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More Investigative Interview Tips and Tactics with Julian Sher

When is the best time to trip the wire and request that tough accountability interview ? How do you prepare? How do you conduct yourself during a hard, at times uncomfortable interview? What to dare to do and what to avoid. In our Thursday morning session on Mastering The Investigative Interview, we saw lots of examples of great questions and painful mistakes, but we ran out of time and people had plenty of other issues to debate. So this is our chance to dig deeper. With Julian Sher, senior producer of Canada's premier investigative TV show The Fifth Estate and author of six investigative books.

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Tilling the Fields of Agrbusiness: You should do this. Here's why and how.

From food poisoning outbreaks to corporate food to environmental contamination to the rising issue of feeding 9 billion people by 2050 - agribusiness plays a role in much of our daily lives. Find out about the great stories not being covered. The session will offer keys to documents, human sources and data you can use. Join expert journalists from the Midest Center for Investigative Reporting, the Iowa Center for Public Affairs Journalism, Harvest Public Media and Kansas City Public Television, including Mike McGraw, who won a Pulitzer Prize for his reporting on the U.S. Department of Agriculture

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Propaganda war in Ukraine and the danger for journalists

While the war in the east of the Ukraine is accelerating the propaganda war has been going on for month. Russian media is accusing the Ukraine authorities of a "genocid against the Russian people" and the U.S. and the EU of supporting "facists" while there is very few reliable information. The need for investigative journalism has become bigger than ever. Working as a correspondent in the Eastern Ukraine, especially in Donetsk and Lugansk, has become almost impossible. After reporting from Kiev and Donetsk in the last couple of months I regard an additional session on this issue as a beneficial and important add on. It would be great to have somebody from Russia Today on the panel as well a reporter from the Ukraine (if here) and of the Organized Crime and Corruption network.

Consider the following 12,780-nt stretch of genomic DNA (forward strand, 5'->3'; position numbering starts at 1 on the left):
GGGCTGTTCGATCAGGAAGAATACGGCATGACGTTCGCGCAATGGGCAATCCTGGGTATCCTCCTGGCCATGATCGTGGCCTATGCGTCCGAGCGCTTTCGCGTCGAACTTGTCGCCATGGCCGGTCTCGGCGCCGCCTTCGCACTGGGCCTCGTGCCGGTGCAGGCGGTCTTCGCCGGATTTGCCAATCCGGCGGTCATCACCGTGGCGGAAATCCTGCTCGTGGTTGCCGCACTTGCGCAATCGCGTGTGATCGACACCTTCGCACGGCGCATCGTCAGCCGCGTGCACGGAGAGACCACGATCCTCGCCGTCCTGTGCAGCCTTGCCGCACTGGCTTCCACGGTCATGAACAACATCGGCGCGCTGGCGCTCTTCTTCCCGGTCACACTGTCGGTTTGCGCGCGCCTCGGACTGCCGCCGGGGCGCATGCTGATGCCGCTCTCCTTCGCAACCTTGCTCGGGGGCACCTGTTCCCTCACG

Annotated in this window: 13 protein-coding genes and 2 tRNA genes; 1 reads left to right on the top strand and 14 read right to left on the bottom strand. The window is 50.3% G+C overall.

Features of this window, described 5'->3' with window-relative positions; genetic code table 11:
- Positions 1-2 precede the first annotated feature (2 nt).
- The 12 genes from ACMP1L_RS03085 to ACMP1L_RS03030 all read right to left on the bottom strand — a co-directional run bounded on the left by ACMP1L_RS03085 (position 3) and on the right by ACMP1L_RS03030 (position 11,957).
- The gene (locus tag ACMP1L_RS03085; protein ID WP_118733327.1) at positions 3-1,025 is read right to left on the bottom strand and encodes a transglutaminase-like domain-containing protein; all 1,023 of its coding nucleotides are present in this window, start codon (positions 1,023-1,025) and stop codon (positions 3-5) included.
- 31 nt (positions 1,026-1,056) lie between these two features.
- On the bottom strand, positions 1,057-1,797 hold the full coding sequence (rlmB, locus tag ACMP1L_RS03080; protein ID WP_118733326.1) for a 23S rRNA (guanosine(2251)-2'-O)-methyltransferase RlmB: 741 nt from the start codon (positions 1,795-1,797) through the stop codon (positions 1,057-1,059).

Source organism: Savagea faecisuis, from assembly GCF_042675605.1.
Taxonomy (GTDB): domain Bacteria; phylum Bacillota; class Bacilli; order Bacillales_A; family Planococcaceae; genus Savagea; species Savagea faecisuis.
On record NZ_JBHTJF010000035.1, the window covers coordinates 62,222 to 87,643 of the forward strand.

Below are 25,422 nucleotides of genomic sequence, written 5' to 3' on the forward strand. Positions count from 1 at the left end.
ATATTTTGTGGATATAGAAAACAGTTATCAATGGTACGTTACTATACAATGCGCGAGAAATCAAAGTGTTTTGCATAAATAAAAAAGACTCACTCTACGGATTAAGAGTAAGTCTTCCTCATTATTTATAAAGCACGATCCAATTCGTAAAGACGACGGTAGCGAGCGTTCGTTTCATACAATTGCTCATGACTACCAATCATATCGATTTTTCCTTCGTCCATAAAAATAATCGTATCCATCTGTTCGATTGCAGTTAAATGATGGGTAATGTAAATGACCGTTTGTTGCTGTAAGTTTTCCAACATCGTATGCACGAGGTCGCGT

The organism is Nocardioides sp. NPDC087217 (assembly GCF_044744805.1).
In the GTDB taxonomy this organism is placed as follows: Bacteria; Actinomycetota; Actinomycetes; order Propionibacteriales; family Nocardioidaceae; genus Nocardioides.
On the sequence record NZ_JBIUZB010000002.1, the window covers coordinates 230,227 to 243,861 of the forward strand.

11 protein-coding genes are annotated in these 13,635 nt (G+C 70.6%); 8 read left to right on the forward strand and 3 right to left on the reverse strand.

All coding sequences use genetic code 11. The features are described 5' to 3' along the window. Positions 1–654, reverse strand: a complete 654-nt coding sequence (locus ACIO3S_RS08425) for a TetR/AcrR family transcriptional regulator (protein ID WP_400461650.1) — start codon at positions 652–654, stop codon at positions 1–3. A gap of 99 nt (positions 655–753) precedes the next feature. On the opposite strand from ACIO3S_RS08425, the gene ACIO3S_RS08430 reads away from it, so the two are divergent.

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Proposed by Zahid Gishkori from Pakistan: Censorship & Militancy marring true spirit of Investigative Journalism in Pakistan, Afghanistan and Iran. "Find an opportunity in Crisis of Investigative Journalism"

Have we ever discussed how "Censorship & Militancy" marred true spirit of Investigative Journalism in South Asian Countries like Pakistan, Afghanistan and Iran? The constitutions of these states guarantee "Press Freedom" but there is no implementation on these laws as journalists are being forced to leave their countries since decades. No journalist can expose the wrong doings of military and intelligence agencies and big politicians, if he or she does so then they are forced to leave the country or to brace the bullet. For example, three senior journalists recently left the country after they were attacked allegedly either by the Spy agencies or the military militants. More than 87 journalists have been killed in Pakistan in last 20 years. Pakistani laws limits Censorship but in reality no one write on several issues like blasphemy as well as on rights on minorities like Christian, Hindus, Sikhs, Ahmedis, etc. Yes, there are some restriction in laws in the interests of the sovereignty and integrity of Pakistan or public order or morality. Democratically elected government have recently suspended transmission of two leading television channels due to their open criticism on Army and the government. Militants have also forced journalists to leave country if they fail to get published their view point in newspapers. So, Press freedom in Pakistan is limited by official censorship that restricts critical reporting and by the high level of violence against journalists. The armed forces, the judiciary, and religion are topics that frequently attract the government's attention. Same story is with Iran and Afghanistan, where Press don't have such freedom to write freely and independently. Hence, it has several pro-Muslim laws in their Constitutions. Freedom House painted a gloomy picture of Pakistan, Iran and Afghanistan. So, in such circumstances, the concept of Investigative Reporting seems useless in these countries. If we journalists expose mega scandals, human rights issues and large exodus of minorities from Pakistan, it has become a litmus test for us to avoid this censorship. So, there should be debate on how "Investigative Reporting is possible under sword of Censorship and Militancy in Pakistan, Afghanistan and Iran"?